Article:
California expands citrus psyllid quarantine in San Luis Obispo

08/28/2014 07:50:00 AM
Vicky Boyd

Asian citrus psyllidCourtesy Agricultural Research ServiceAsian citrus psyllid%Prompted by additional finds of Asian citrus psyllid, the California Department of Food and Agriculture has expanded the quarantine in San Luis Obispo county to 268 square miles.

The quarantine in and around the city of San Luis Obispo encompasses 97 square miles, according to a news release.

Around the unincorporated areas of Cayucos, the quarantine measures 61 square miles.

These are in addition to an existing quarantine in the Arroyo Grande area of the county.

The quarantine prohibits movement of home-grown fruit to outside areas, but the fruit can still be consumed within the quarantine areas.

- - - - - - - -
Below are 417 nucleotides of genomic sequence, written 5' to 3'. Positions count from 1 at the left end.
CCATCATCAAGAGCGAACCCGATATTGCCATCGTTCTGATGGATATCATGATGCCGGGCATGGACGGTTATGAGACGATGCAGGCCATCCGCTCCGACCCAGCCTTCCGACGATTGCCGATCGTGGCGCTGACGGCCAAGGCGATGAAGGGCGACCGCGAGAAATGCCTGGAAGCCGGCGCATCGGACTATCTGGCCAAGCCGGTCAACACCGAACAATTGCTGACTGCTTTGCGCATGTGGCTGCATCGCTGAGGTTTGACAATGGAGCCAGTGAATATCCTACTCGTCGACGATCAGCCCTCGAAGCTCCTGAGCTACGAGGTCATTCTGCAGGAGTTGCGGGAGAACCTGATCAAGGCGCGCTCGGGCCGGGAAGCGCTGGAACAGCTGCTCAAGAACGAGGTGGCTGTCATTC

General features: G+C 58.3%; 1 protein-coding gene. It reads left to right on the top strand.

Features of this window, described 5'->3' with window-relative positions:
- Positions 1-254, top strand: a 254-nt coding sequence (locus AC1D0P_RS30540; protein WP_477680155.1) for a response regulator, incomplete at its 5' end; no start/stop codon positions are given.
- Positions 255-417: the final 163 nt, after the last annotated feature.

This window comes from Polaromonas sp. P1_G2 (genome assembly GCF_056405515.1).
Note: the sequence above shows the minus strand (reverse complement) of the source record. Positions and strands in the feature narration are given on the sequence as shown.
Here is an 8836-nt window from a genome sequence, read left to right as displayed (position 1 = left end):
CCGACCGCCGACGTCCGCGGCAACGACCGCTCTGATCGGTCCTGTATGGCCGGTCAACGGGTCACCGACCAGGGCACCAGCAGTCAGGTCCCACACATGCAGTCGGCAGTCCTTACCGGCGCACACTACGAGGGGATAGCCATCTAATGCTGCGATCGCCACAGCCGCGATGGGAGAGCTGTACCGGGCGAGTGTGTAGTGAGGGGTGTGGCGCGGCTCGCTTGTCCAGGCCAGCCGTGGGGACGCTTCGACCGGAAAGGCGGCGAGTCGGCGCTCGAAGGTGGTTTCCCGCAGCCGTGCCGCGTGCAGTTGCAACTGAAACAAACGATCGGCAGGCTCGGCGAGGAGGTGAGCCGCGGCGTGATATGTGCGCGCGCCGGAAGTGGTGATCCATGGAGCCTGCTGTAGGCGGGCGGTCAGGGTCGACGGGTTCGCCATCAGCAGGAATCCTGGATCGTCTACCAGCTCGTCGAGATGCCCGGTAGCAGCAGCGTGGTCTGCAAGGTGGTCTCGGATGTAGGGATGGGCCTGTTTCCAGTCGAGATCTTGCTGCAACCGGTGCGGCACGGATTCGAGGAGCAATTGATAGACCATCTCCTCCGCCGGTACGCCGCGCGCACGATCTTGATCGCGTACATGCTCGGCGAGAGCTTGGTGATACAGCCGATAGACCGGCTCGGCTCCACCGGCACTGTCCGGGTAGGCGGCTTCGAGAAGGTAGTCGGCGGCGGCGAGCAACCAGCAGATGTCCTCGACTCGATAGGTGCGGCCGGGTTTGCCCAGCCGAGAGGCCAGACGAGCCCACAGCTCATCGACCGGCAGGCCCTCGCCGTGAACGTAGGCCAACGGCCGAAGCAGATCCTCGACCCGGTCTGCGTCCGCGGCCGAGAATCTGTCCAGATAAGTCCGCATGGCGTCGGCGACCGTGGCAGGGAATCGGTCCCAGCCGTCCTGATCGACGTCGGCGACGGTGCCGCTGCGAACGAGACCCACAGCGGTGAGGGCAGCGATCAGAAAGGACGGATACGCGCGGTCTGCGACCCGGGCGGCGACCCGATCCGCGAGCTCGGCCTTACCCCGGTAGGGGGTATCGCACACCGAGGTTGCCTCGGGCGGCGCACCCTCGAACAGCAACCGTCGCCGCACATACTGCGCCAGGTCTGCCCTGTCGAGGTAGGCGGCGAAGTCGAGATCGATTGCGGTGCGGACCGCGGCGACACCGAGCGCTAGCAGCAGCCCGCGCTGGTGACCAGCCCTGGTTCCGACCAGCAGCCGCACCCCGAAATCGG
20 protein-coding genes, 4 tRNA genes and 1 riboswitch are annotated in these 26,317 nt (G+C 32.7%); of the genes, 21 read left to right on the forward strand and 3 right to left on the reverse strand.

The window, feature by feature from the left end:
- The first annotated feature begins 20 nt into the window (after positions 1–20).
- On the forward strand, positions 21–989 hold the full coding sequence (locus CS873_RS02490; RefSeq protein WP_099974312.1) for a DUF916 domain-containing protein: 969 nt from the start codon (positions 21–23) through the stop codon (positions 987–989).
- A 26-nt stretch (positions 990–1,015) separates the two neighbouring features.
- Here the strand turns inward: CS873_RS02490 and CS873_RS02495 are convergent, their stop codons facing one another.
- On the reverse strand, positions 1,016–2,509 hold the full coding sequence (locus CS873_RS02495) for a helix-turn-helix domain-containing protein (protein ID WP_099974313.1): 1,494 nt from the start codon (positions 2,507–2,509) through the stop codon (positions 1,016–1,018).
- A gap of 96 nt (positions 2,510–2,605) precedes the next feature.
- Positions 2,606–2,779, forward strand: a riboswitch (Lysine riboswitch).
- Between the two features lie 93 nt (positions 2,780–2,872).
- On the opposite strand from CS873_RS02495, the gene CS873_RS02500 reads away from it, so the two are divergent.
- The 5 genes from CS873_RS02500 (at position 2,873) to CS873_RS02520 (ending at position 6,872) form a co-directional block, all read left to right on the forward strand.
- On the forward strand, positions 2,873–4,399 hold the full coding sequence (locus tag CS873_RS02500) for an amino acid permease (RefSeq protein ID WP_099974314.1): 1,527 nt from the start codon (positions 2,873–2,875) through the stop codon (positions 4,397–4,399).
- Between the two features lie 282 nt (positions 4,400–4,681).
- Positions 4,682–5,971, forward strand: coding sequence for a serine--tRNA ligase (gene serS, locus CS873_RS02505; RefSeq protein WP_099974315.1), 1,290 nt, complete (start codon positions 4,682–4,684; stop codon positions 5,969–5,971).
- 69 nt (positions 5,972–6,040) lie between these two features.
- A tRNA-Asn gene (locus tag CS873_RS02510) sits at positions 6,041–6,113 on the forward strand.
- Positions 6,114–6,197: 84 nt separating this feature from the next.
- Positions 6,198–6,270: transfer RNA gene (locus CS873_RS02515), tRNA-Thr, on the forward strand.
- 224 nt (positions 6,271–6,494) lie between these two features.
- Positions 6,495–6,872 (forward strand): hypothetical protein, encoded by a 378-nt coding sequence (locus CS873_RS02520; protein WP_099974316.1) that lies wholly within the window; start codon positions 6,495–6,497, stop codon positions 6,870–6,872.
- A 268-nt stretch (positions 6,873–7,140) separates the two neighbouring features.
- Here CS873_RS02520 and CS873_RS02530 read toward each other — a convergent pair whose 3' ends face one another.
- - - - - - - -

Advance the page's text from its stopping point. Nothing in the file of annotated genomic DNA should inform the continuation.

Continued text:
Commercially grown fruit can move to the outside as long as growers meed specific criteria.

The quarantines are designed to prevent the movement of Asian citrus psyllid, the insect that spreads citrus greening.

Although citrus greening is harmless to humans and other animals, it can weaken and even kill citrus trees.

In Florida where the disease is endemic, it has cost that state's citrus industry more than $4.6 billion in losses, according to University of Florida figures.

Citrus greening has only been confirmed once in California, and that was in 2012 in a residential citrus tree in the Hacienda Heights area of Los Angeles County. the tree was destroyed by the homeowner.



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